Is your company one that tries the hot, new technology just after it is released (early adopter)? Or is your organization one that waits for months, sometimes years, before implementing the technology (late adopter)? Regardless of which end of the spectrum you fall (most small to medium-sized businesses are somewhere in the middle), hot or emerging technologies capture your attention because they are constantly discussed in publications, in web seminars, in conferences and many other venues.
Here are some technologies that are piquing the interest of small and medium businesses and being adopted as they mature in their feature set and lifecycle.Server Virtualization
and its associated technology is based on the premise that an average server is typically being utilized 5-15%. A best practice by network administrators is to distribute applications onto separate servers so the server won’t experience utilization spikes, possibly disrupt services or become a single point of failure. This practice led to “server sprawl” because network administrators started buying one server for every application. Virtualization allows administrators to store several under-utilized servers on a single piece of hardware and also store an entire server as a set of files. These files contain the operating system, application and data. The files can then be moved from one physical server to the next as the hardware utilization rate changes.
Generally organizations consider virtualization for two main reasons – consolidation and high availability. Consolidating reduces the server sprawl and its associated costs and resources: the electricity bill, hardware maintenance, warranties, technical support, air conditioning/cooling systems, real estate or physical space.
Organizations that want to achieve high availability because they have a very low tolerance for downtime use virtualization to achieve this goal. Virtualization can allow servers to be safely moved from one physical server to another with no impact to end users. Virtualizing a production environment better prepares companies for a disaster as the virtual servers can be safely moved from one physical server to the next under certain circumstances. SaaS or Software as a Service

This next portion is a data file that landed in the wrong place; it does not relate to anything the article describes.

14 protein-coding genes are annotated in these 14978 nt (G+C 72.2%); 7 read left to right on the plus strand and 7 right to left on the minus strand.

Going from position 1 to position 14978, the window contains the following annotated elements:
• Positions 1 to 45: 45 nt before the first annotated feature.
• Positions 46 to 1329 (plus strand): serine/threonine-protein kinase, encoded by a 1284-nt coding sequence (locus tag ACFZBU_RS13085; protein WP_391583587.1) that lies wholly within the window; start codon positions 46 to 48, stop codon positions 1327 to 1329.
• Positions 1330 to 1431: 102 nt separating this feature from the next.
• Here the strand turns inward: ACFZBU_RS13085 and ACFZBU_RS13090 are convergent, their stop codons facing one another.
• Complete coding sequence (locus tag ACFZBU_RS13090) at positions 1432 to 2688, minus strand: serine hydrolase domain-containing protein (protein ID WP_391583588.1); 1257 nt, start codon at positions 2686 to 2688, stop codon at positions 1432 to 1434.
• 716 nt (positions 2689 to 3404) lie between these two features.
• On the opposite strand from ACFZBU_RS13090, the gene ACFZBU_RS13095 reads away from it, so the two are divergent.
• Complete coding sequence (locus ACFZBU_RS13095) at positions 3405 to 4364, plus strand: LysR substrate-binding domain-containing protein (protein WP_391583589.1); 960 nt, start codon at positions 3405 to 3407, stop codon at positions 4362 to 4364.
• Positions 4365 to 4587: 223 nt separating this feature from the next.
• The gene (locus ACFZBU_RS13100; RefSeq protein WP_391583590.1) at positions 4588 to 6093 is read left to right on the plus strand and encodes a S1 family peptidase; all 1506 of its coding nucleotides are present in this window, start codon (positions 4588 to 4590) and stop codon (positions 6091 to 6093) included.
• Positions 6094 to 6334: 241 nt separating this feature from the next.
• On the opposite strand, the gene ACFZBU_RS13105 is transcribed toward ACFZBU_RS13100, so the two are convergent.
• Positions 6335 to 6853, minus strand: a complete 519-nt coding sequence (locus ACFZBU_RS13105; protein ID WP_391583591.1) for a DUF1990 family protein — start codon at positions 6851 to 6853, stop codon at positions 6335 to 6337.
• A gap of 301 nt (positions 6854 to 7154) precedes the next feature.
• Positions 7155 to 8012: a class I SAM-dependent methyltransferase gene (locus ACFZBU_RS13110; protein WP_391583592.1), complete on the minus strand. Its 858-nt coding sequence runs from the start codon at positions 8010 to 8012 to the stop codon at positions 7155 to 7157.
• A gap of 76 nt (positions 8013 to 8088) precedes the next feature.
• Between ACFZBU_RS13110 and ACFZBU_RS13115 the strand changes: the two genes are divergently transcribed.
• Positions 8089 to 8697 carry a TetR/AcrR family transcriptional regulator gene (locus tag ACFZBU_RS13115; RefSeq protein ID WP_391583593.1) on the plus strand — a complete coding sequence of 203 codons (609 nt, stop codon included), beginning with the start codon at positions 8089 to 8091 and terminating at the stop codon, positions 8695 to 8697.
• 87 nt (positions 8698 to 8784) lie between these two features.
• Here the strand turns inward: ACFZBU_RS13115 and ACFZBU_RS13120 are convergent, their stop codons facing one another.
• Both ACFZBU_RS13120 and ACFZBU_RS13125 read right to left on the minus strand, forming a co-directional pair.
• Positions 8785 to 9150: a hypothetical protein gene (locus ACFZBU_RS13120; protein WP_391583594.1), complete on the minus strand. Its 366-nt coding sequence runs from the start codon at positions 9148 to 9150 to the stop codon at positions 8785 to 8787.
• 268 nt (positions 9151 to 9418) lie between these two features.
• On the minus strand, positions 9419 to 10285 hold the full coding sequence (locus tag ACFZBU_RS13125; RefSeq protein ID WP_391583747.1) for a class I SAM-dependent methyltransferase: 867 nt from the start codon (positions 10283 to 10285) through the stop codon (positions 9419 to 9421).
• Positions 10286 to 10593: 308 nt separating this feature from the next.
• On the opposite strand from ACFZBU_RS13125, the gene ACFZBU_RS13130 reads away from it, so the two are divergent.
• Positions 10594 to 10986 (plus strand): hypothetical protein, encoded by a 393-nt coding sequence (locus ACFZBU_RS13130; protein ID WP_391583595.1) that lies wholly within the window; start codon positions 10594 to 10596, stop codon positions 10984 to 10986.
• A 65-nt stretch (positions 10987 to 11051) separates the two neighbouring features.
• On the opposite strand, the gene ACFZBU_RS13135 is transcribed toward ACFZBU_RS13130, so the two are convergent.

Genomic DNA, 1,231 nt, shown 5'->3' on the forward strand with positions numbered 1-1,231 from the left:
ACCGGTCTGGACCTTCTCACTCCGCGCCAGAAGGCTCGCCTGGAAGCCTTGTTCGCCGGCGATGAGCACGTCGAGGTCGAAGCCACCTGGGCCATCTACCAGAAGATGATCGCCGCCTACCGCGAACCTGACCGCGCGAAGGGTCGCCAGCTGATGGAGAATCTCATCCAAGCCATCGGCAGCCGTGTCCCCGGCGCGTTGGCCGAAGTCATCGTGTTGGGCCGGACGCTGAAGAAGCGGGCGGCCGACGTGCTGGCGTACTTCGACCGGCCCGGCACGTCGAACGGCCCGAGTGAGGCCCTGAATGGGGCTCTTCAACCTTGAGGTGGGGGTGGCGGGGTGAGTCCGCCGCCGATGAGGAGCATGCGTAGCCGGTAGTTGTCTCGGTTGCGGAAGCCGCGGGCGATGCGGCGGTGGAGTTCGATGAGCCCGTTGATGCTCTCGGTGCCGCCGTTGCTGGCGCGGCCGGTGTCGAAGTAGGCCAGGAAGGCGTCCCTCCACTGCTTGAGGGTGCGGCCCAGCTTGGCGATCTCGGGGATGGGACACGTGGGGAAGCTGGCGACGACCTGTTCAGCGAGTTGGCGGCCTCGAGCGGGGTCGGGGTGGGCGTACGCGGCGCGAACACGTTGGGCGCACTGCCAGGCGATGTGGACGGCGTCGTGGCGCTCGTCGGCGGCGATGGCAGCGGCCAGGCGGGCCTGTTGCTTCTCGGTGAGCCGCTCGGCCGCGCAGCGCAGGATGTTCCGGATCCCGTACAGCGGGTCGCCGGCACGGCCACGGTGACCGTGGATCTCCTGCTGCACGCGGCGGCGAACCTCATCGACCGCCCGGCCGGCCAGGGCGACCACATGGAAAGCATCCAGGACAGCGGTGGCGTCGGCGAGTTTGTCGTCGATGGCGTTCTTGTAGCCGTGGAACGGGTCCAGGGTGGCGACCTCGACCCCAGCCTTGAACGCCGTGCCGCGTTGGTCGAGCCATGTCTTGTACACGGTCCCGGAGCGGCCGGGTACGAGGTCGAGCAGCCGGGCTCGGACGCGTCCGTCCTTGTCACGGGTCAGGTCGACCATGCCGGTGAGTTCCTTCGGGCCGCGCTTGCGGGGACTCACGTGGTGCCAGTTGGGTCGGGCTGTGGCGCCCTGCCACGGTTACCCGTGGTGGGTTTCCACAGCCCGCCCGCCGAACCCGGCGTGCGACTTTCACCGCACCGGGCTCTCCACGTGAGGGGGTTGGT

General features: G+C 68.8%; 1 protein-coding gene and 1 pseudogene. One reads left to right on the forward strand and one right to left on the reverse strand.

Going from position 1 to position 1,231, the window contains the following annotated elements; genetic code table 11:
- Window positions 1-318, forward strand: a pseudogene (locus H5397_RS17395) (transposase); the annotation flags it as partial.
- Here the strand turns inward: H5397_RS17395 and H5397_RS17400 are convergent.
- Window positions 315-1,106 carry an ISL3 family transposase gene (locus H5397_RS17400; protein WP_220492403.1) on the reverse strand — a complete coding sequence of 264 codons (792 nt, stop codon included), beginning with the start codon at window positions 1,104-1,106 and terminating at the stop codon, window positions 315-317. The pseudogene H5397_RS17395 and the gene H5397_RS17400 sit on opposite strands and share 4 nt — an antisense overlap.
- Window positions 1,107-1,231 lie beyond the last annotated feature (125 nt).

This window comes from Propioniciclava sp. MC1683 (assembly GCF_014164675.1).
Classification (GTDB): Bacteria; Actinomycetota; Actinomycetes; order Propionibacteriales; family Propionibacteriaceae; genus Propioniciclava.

is more of a model or methodology where software applications are used or accessed via the web versus installing the application on each user's machine and running the software "locally". These products are built specifically for one-to-many usage over the Internet. The advantages include no maintenance or updates by the IT department, no management of hardware, instant updates delivered by the software company, and pay-as- you go licensing model. Some of the most popular or well known SaaS products include Salesforce.com, Google Apps, QuickBooks or TuboTax Online, and WebEx.
The disadvantages to these services are that it may cost more in the long run, you have less control over the application or little customization capabilities and the vendor's longevity or viability is more of a concern. SaaS products are generally considered part of Cloud Computing, where anything can be made into a service (storage, backup, infrastructure, voice) that leverages the Internet or “cloud” as it is sometimes called or depicted.
For assistance with implementation of any emerging technology, contact MIG to help you evaluate the advantages and disadvantages and to determine if your business will benefit from these new technologies.